This month marked four years since two Christian hierarchs were abducted at gunpoint in Syria. While Metropolitan Paul of the Greek Orthodox Patriarchate of Antioch and Bishop John, the Syriac Orthodox bishop of Aleppo, were en route from Antioch to Aleppo, they were stopped by unknown assailants and taken hostage. The deacon driving their car was shot and killed.
The bishops’ whereabouts and status remain unknown. As Syria has been embroiled in a devastatingly violent and multifaceted civil war since 2011, various factions immediately blamed each other for the abductions.
The extended disappearance of the bishops has had a marked and heart-rending effect on the Christian population both in Syria and around the world. Both men were known as prominent and dedicated clerics in their communities.
And there’s one more important detail to the story that I haven’t mentioned yet.
The bishops were returning from a humanitarian mission when they were kidnapped.
In today’s charged political climate, much of the conversation here in the United States and in Europe centers on security over humanity and dignity. Civil authorities endlessly debate the merits of offering humanitarian aid and of safe haven in our own communities, particularly to the victims of violence in the Middle East.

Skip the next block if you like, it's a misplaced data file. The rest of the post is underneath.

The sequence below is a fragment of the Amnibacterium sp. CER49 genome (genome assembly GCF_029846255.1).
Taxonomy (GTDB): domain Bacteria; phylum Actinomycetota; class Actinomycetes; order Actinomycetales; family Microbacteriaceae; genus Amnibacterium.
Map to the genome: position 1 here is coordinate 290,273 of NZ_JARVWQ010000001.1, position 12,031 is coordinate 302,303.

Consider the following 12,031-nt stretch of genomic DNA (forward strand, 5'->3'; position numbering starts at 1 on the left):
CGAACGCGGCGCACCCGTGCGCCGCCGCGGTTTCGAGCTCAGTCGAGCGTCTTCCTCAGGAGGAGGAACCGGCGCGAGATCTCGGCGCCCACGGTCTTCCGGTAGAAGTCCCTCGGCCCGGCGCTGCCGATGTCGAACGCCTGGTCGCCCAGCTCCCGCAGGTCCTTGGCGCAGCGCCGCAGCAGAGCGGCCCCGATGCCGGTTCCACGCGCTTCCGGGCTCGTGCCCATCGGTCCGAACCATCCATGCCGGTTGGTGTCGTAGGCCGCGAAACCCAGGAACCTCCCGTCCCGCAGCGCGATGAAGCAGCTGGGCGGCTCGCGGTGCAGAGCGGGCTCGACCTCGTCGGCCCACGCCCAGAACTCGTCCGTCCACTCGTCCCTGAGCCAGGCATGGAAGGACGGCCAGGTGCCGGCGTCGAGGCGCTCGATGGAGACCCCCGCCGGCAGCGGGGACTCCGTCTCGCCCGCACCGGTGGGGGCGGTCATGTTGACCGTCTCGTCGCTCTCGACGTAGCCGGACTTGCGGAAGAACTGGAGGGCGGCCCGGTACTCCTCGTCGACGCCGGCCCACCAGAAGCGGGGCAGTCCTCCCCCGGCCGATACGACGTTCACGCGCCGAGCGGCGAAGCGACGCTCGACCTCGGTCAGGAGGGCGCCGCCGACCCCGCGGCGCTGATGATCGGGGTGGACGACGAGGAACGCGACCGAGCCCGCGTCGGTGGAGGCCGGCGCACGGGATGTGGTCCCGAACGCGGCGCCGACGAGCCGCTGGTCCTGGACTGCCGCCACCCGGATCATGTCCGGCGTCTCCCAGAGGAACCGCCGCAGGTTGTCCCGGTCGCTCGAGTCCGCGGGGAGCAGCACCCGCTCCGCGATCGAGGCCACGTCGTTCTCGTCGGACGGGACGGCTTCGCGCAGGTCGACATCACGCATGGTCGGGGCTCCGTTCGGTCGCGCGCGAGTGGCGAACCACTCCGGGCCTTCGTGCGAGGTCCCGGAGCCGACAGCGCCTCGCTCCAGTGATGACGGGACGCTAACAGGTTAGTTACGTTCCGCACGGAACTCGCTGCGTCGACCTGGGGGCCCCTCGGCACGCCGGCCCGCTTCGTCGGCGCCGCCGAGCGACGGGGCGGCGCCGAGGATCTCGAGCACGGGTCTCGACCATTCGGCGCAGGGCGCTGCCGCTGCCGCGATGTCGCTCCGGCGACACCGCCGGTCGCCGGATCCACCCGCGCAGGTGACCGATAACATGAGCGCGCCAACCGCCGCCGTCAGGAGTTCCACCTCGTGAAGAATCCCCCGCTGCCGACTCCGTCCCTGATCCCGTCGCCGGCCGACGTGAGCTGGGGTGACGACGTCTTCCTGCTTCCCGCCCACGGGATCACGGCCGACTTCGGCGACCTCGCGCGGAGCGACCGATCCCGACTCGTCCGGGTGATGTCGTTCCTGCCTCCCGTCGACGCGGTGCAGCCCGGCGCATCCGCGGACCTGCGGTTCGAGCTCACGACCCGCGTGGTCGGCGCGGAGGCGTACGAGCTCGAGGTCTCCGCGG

Metropolitan Paul and Bishop John, both residents of Aleppo, probably knew better than anybody how dangerous it was to venture out past their front gates and into the world. And yet they did it anyway.
They took their Christian role as servants very seriously, “For even the Son of Man did not come to be served, but to serve, and to give His life a ransom for many” (Mark 10:45).
The bishops could easily have decided that it would have been too risky to travel. They could very well have remained secure in their homes, offices and cathedrals.
But they didn’t. They went out into the world to serve.
As Christians, our ambition is to follow the example of Jesus; to live a Life in Christ.
And though we still do not know where Meropolitan Paul and Bishop John are, their service reminds us that our individual and collective potential for helping others is far greater than the power of death.
Indeed, the anniversary of their abduction during this Paschal season emphasizes the power of Christ in the world. Christians, after all, are not deterred by danger; we go out into the world and open the doors to our communities in service for many.
Andrew Romanov is a Fellow at the U.N. for the Department of Inter-Orthodox, Ecumenical and Interfaith Relations of the Greek Orthodox Archdiocese of America (un.goarch.org).
The Archdiocese is an accredited Non-Governmental Organization at the United Nations through the Department of Public Information (UN DPI) and has General Consultative Status under the Economic and Social Council of the UN (ECOSOC). It has been actively working at the United Nations for 30 years.